jussi.laako at linux.intel.com
Fri Apr 11 08:29:15 GMT 2014
On 11.4.2014 2:34, Carsten Haitzler (The Rasterman) wrote:
> it does. in real life.
No it doesn't when I'm configuring the system... ;)
For example, credit card payment terminals have their own keyboards for
entering the PIN code, these input methods and routed to the POS system.
For a reason...
> good luck. you can't. root only can access those. also bypassing the display
Of course I make the particular binary u+s root.
> server bypasses focus management and policy. even if you had root access, if
> the display server has decided your app is not to be shown right now because
> some other dialog/app is more important and deserves to be seen/focused (this
> happens a LOT), then you would suddenly stop all input from working - a user
> couldn't type or interact with the app they currently see. they cant switch
> desktops. an app that does this would be shunned by users and ultimately booted
> from an ecosystem because it is malicious in terms of usability.
You may notice that for example pinentry-gtk/pinentry-qt enforces focus
on window system and you cannot switch the focus away for security reasons.
> perfect example. amazon. don't even need to auth. it keeps your cookies.
> one-click buy.
Luckily, I have that disabled on my account and always logout.
Browser also clears all my cookies every time I close it and certain
cookies are blocked.
> i repeat. the display server is a trusted part of the system. in a wayland
> world, display server includes policy and desktop (focus policies, virtual
> desktop policies, etc. - ie window manager). do not dismiss it as incapable of
> foiling your magic security mechanisms. it can and if malicious, will.
I don't know why you keep talking about wayland while I'm talking about
_ALL_ service processes in the entire system.
I don't like ALL service processes running at EQUIVALENT privileges.
Where did the least privilege model go?
> they have to be for routing. and go read wayland and x11 protcol. you don't
> live in the same world as the rest of us.
Yeah, I hear that frequently. I don't want to live in that same world... :D
> in the real world they will be using the same gpu. in the real world a double
> compositor setup is something that will not be shipped because of the extra
I am using VirtualBox all the time and I guess many other people are too.
> no - i never said that. i never said to grant wild access. i did say that the
> display server is a trusted part of the system, and you need to accept that.
I don't have problem with that in regards to Tizen. But I said that all
service processes in the system must not be treated equal. This is not
just about third party apps or apps started through launchers. This is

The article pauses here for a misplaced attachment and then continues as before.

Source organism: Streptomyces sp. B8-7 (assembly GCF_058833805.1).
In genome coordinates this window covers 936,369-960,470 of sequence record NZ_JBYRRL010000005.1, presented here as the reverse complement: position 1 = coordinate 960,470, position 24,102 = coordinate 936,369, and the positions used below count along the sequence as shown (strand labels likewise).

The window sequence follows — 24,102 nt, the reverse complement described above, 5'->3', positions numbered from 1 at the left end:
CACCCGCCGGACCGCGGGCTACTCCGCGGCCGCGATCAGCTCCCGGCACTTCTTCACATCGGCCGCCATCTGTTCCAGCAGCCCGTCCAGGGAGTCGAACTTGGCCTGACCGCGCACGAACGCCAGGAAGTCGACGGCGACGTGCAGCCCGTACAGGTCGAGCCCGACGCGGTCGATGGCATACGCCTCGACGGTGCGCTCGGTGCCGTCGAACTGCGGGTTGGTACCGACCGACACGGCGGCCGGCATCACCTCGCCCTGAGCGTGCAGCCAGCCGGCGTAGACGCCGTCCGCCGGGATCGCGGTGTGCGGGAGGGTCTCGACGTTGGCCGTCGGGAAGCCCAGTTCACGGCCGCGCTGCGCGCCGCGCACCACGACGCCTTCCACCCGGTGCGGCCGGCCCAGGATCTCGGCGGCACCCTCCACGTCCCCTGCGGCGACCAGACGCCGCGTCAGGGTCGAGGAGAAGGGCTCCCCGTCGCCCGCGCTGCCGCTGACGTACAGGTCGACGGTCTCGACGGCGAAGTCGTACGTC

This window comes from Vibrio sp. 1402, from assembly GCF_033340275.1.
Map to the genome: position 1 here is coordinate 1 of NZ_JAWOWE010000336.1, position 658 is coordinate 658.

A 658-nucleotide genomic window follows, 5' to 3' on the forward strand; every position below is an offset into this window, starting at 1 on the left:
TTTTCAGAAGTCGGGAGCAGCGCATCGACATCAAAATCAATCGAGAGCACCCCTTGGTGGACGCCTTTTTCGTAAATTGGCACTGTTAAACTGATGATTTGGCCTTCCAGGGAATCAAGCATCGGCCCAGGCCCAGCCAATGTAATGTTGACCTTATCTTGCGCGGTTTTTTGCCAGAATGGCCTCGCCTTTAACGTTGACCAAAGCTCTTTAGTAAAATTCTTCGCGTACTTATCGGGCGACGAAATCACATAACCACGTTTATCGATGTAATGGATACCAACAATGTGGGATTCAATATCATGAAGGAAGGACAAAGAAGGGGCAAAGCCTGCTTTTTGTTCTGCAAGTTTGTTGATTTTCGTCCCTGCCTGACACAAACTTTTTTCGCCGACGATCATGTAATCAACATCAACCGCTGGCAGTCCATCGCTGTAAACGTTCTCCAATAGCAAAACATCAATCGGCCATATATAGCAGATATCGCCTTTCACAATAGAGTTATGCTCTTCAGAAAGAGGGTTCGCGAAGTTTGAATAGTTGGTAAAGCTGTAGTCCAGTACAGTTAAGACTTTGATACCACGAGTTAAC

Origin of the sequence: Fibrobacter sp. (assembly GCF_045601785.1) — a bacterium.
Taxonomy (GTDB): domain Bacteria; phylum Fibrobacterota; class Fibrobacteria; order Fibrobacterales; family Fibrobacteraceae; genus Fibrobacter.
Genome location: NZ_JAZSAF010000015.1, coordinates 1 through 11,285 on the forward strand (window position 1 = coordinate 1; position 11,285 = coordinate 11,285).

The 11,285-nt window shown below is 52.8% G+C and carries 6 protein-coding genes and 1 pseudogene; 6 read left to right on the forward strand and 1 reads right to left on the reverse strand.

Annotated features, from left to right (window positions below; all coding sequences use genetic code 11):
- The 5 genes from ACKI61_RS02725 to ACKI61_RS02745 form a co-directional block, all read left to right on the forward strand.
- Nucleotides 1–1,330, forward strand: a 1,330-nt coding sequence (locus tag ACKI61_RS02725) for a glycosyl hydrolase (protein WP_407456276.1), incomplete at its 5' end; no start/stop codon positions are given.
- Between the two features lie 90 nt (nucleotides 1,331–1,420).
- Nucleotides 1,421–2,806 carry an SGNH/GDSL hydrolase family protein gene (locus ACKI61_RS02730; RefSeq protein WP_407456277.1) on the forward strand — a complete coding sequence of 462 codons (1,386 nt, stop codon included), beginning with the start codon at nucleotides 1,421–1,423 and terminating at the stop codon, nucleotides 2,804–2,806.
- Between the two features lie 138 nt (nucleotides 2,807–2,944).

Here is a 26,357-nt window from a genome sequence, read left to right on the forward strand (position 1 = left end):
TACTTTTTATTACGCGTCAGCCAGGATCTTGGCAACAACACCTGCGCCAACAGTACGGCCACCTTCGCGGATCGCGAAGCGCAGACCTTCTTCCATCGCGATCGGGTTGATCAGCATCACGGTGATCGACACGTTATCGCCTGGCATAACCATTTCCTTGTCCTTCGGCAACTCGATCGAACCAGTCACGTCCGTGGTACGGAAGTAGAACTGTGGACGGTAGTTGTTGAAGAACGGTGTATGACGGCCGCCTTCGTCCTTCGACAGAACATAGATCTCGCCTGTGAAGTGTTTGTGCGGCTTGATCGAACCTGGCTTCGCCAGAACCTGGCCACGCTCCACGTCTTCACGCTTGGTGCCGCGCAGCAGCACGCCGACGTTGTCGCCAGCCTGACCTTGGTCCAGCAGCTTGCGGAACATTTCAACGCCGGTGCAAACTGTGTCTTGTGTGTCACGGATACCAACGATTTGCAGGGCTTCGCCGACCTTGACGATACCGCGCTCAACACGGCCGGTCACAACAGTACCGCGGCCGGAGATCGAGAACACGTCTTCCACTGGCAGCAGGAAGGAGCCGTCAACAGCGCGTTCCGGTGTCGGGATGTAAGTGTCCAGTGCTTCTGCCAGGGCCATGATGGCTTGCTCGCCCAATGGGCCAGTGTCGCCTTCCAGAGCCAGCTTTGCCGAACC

about every running process of the system, even the ones that are part
of the OS. Because some of those services communicate with external
world, or deal with data coming from external world, so you have to
consider that all those may contain exploitable bugs. Reducing the
possible attack surface with least needed privileges for each process is
just healthy self protection.
For example in case of IVI system, I'd like to minimize possibility of
someone being able to send arbitrary messages on the vehicles CAN bus.
> trying not to it like assuming the kernel is malicious and trying to remove it
> from the picture.
In certain cases kernel may be assumed to be exploitable and in those
cases it is good idea to isolate it on a virtual machine.
> as per the mail i replied to... if an app has access it can access your pim
> data as much as that app can. if that included modification (which it will for
> at least one app) then the display server can modify too.
IF that one GUI app would have rights for modification.
You can have plenty of apps that never use local GUI for anything. You
could build a web server and GUI inside the app and access it remotely.
> which is irrelevant. if the smart card is plugged in then the display server or
> kernel can drive the app that is using the smart card encyprted blobs as if the
> user were driving it.
App is not using the blobs, the service across internet is. Practically
it works like this (for example SIM card in your phone):
0) You use desktop computer to make order on Web store using your web
1) Web store sends authentication request to authentication provider
2) Auth provider sends random challenge to your mobile device which
forwards it to smart card
3) You get a PIN code query
4) Smart card encrypts/signs the random challenge with it's encryption key
5) Encrypted challenge is sent back to the auth provider
6) Auth provider verifies the signature
7) Auth provider tells the web store that the user has been authenticated
If you remove the SIM card from your phone, or don't show the NFC credit
card to your phone's reader, display server cannot behave like the SIM
card or NFC credit card would be there.
It can try to auto-enter PIN code, but you would need to know what is
happening outside of the device and know the other related credentials.
If you use the web store from the same device, then it's your fault.
I have two phones, so I would do authentication with the other one.
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